Also shown in FIG. 1 is an integrated circuit used to measure the strain in the beam and provide an electrical output which indicates the acceleration which the chip is undergoing. This circuit utilizes a piezoelectric capacitor 6 to convert the strain in beam 2 to an electrical charge which is proportional to the acceleration. The charge is stored in the capacitor, so that the electrical potential at the output of the capacitor is proportional to acceleration. The electrical signal is buffered by an on-chip field effect transistor 8 which prevents the charge from leaking to ground. The on-chip integrated circuit also includes a temperature-compensating capacitor 10 to cancel pyroelectric effects, and a load resistor 12 to linearize field effect transistor 8. Voltage source contacts 14, 16 and output contact 18 are provided on the front surface of the chip. Other integrated circuits, for example a circuit using a surface acoustic wave (SAW) sensor can also be used to measure strain in beam 2. This invention is a method of constructing a beam which is compatible with the integrated circuit processes which are used to fabricate the detecting circuits on the same wafer from which the beam is formed.
FIG. 2 illustrates major steps utilized to fabricate a monolithic High-G beam accelerometer. Step 2A shows the cross-section of a (100) p-type silicon wafer 20 which has been polished on both its front surface 22 and back surface 24 with a 1.4 micron oxide grit. In this example, a 3-inch wafer which is 23 mil thick is used, although the invention is applicable to other size wafers. The "flat" (the straight section of an otherwise circular edge) of the wafer is parallel to the <110> direction of the silicon, and all masks are aligned so that the edges of beam 2 will be parallel or orthogonal to the flat.
The front and back surfaces are provided with a thermal oxide 26, 28 by heating the wafer in a known manner. After thermal oxidation, oxide 28 on the back surface of the wafer is patterned using known photolithographic techniques to define the sides of beam 2 and etch away exposed portions of oxide 28 using buffered hydrofluoric acid. As shown in step 2B, openings 30 and 32 in oxide 28 define the edges of beam 2 on the back surface of the wafer. Their widths 34, 36 must be narrow enough so that the grooves which form the beams do not grow completely through the wafer during subsequent etching. This width can be determined empirically for particular etching conditions. Because of the properties of anisotropic etchants, the depth of the grooves can be closely controlled, as explained with reference to Step 2C below. Conversely, opening 40 which defines an alignment groove 35 has a width 42 which is greater than openings 30 and 32 which define beam 2. During etching out of beam 2, alignment groove 35 is etched completely through the wafer so that it can be used to align the mask pattern on the front surface of the wafer.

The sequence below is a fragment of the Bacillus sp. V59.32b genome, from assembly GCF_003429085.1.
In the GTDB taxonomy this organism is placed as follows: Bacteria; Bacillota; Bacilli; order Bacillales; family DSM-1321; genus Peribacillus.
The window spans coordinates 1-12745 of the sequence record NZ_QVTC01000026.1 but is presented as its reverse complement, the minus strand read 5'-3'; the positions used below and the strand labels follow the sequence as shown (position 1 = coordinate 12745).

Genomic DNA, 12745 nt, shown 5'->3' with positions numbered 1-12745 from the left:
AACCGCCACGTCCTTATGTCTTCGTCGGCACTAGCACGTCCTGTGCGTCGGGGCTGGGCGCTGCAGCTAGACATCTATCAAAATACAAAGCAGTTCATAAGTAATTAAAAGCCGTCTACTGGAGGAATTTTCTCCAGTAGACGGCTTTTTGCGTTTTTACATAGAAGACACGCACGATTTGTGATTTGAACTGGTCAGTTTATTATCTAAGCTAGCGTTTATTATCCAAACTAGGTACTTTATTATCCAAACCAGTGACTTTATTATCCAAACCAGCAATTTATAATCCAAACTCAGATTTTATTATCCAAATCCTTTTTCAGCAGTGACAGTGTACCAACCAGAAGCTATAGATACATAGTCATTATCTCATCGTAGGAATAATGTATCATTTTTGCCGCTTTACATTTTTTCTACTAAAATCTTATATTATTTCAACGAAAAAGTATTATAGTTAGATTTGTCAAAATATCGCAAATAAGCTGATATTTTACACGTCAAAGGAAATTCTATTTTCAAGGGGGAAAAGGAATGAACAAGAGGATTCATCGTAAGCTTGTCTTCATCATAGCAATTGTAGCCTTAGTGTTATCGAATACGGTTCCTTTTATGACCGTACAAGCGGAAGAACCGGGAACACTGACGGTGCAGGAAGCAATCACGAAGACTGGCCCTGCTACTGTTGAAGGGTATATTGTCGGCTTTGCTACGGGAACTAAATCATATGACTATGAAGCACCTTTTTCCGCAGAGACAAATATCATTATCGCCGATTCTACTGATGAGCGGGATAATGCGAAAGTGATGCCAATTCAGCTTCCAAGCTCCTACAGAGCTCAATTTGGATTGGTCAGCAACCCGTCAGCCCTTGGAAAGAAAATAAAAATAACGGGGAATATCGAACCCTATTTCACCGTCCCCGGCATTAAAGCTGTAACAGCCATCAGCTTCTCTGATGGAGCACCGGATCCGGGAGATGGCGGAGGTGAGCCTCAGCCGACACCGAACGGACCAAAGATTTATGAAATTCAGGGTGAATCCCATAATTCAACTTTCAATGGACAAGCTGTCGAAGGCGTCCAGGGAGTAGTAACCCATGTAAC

Step 2C shows the wafer after the back surface has been etched to create beam grooves 31, 33 and alignment groove 35. The etchant used is a mixture of ethylenediamine, pyrocatechol, and water (EDP). This is an anisotropic etchant which etches (100) planes (represented by dashed lines 44 in groove 31) much faster than the diagonal or side planes. Consequently, etching proceeds rapidly across the wafer until the sides of the grooves meet at apex 46. The (100) planes are closed out at apex 46 and the etching substantially stops.
The sides 47 of grooves 30, 32, and 40 are in (111) planes, and they form an angle 48 of about 54.7° with the front surface, plane (100). For specific etching conditions, the location of apex 46 is determined by the width of openings 30, 32, 40 (the amount of the silicon wafer exposed to the etchant). If a narrow opening of silicon is exposed, the apex will occur near he back surface. However, if a wide opening of silicon is exposed, the apex will be projected outside the wafer above the front surface as shown or groove 35. Because the etching rate is much slower after an apex is formed, the depth of the goove can be closely controlled to stop short of front surface 22 as shown for grooves 31, 33 in step 2C. At the same time, an alignmnt groove 35 which just penetrates front surface 22 can be formed by providing an opening 40 in the oxide mask which is wider for the alignment groove than for the beam forming grooves.